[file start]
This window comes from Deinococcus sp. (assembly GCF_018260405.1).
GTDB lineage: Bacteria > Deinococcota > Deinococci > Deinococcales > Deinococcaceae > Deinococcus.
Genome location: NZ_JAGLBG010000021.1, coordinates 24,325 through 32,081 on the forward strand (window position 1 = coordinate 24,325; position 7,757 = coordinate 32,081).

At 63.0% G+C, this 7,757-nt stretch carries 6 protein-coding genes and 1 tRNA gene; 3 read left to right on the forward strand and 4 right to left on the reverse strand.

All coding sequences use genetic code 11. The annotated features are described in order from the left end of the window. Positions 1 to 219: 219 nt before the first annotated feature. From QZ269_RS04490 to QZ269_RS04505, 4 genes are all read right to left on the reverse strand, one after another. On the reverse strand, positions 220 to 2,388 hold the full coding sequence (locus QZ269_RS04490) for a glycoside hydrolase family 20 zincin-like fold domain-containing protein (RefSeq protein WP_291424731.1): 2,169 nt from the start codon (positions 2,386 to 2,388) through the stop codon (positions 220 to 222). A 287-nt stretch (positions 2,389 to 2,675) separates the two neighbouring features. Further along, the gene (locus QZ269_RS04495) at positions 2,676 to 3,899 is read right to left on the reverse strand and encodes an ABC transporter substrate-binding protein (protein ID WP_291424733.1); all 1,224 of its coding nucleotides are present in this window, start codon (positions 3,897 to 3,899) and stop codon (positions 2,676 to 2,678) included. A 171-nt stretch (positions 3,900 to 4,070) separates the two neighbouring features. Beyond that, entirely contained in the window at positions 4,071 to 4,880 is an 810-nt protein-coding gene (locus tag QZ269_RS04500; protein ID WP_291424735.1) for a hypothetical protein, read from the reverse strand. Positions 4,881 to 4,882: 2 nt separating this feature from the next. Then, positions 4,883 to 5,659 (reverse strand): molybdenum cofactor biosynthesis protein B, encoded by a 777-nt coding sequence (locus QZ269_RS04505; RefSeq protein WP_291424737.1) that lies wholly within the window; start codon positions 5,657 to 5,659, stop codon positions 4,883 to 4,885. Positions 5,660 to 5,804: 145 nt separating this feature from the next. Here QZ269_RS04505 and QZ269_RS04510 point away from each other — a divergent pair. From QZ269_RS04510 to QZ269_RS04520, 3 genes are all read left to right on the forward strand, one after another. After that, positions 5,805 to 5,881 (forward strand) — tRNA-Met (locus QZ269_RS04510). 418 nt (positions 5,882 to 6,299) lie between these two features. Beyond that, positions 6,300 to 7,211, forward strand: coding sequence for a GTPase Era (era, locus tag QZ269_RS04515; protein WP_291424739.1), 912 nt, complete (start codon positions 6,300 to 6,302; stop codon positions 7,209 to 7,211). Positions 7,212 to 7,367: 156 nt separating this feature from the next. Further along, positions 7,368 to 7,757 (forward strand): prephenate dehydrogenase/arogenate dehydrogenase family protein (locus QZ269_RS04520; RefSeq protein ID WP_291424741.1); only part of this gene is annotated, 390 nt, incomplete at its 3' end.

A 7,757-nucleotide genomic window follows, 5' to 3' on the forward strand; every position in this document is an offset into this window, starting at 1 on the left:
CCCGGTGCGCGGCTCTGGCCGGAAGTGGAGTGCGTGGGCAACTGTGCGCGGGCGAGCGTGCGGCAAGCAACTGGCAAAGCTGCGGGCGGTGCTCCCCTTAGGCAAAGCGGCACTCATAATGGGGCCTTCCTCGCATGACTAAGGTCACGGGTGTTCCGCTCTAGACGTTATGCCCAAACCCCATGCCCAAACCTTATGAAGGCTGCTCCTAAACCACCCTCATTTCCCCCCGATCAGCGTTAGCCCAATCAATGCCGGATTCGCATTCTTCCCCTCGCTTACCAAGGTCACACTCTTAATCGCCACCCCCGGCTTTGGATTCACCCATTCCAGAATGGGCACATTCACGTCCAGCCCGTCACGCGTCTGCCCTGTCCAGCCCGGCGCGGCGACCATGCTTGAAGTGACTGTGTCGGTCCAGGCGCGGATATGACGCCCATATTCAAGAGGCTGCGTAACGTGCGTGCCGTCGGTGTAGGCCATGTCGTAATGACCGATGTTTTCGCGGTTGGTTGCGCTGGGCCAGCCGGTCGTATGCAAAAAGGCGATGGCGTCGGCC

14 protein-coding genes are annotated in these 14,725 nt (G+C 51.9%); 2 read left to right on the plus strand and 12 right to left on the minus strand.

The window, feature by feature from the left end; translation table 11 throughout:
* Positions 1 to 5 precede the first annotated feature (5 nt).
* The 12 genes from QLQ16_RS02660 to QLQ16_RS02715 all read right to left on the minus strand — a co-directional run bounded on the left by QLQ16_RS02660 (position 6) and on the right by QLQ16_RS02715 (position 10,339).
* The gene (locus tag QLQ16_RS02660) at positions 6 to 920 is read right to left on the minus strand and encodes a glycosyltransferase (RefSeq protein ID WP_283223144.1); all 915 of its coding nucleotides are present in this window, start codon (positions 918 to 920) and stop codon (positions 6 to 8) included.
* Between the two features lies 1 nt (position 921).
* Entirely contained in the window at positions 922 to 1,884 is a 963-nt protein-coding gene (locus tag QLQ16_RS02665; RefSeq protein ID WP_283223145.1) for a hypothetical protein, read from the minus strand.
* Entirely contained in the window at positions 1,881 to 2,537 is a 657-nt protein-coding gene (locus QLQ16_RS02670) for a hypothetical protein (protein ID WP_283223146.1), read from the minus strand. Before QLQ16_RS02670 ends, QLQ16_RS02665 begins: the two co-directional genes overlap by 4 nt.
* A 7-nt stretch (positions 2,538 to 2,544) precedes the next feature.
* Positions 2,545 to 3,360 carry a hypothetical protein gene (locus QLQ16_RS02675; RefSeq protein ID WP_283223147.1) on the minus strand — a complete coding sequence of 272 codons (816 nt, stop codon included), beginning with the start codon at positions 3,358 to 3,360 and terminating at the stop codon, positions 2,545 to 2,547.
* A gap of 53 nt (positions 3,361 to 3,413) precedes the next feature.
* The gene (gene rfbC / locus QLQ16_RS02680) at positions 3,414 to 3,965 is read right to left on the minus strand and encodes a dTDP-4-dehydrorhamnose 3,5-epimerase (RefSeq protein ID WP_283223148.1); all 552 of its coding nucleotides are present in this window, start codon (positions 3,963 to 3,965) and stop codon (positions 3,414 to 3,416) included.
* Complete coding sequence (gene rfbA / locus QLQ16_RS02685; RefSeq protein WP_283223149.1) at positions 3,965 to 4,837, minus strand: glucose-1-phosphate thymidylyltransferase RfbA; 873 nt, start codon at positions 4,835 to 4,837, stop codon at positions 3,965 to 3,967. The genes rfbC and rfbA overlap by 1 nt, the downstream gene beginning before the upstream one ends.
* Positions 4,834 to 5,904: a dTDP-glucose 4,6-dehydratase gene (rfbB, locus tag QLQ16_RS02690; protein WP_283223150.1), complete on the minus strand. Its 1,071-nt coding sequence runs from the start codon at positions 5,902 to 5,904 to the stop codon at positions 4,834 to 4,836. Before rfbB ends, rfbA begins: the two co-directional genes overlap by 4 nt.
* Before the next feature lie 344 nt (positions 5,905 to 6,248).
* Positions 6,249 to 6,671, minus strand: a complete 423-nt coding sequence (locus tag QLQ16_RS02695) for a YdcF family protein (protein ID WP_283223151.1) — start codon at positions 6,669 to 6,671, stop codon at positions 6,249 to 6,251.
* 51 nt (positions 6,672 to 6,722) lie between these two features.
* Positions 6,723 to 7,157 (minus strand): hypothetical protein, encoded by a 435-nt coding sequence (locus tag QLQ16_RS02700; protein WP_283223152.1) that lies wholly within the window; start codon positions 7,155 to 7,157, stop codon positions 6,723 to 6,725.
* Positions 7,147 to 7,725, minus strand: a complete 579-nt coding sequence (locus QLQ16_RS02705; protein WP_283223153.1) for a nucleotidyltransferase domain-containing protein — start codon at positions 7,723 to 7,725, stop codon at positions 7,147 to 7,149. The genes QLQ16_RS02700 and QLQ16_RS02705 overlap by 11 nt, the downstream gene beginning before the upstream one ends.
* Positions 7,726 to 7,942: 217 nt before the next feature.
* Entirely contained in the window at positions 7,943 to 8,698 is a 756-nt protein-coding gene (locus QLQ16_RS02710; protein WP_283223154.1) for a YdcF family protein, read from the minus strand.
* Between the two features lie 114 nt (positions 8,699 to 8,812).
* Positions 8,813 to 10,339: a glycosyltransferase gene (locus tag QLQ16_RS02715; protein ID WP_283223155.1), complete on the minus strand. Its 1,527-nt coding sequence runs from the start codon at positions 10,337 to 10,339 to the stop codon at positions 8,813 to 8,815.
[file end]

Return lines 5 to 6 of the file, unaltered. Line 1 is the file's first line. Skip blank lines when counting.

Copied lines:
All coding sequences use genetic code 11. The annotated features are described in order from the left end of the window. Positions 1 to 219: 219 nt before the first annotated feature. From QZ269_RS04490 to QZ269_RS04505, 4 genes are all read right to left on the reverse strand, one after another. On the reverse strand, positions 220 to 2,388 hold the full coding sequence (locus QZ269_RS04490) for a glycoside hydrolase family 20 zincin-like fold domain-containing protein (RefSeq protein WP_291424731.1): 2,169 nt from the start codon (positions 2,386 to 2,388) through the stop codon (positions 220 to 222). A 287-nt stretch (positions 2,389 to 2,675) separates the two neighbouring features. Further along, the gene (locus QZ269_RS04495) at positions 2,676 to 3,899 is read right to left on the reverse strand and encodes an ABC transporter substrate-binding protein (protein ID WP_291424733.1); all 1,224 of its coding nucleotides are present in this window, start codon (positions 3,897 to 3,899) and stop codon (positions 2,676 to 2,678) included. A 171-nt stretch (positions 3,900 to 4,070) separates the two neighbouring features. Beyond that, entirely contained in the window at positions 4,071 to 4,880 is an 810-nt protein-coding gene (locus tag QZ269_RS04500; protein ID WP_291424735.1) for a hypothetical protein, read from the reverse strand. Positions 4,881 to 4,882: 2 nt separating this feature from the next. Then, positions 4,883 to 5,659 (reverse strand): molybdenum cofactor biosynthesis protein B, encoded by a 777-nt coding sequence (locus QZ269_RS04505; RefSeq protein WP_291424737.1) that lies wholly within the window; start codon positions 5,657 to 5,659, stop codon positions 4,883 to 4,885. Positions 5,660 to 5,804: 145 nt separating this feature from the next. Here QZ269_RS04505 and QZ269_RS04510 point away from each other — a divergent pair. From QZ269_RS04510 to QZ269_RS04520, 3 genes are all read left to right on the forward strand, one after another. After that, positions 5,805 to 5,881 (forward strand) — tRNA-Met (locus QZ269_RS04510). 418 nt (positions 5,882 to 6,299) lie between these two features. Beyond that, positions 6,300 to 7,211, forward strand: coding sequence for a GTPase Era (era, locus tag QZ269_RS04515; protein WP_291424739.1), 912 nt, complete (start codon positions 6,300 to 6,302; stop codon positions 7,209 to 7,211). Positions 7,212 to 7,367: 156 nt separating this feature from the next. Further along, positions 7,368 to 7,757 (forward strand): prephenate dehydrogenase/arogenate dehydrogenase family protein (locus QZ269_RS04520; RefSeq protein ID WP_291424741.1); only part of this gene is annotated, 390 nt, incomplete at its 3' end.

A 7,757-nucleotide genomic window follows, 5' to 3' on the forward strand; every position in this document is an offset into this window, starting at 1 on the left: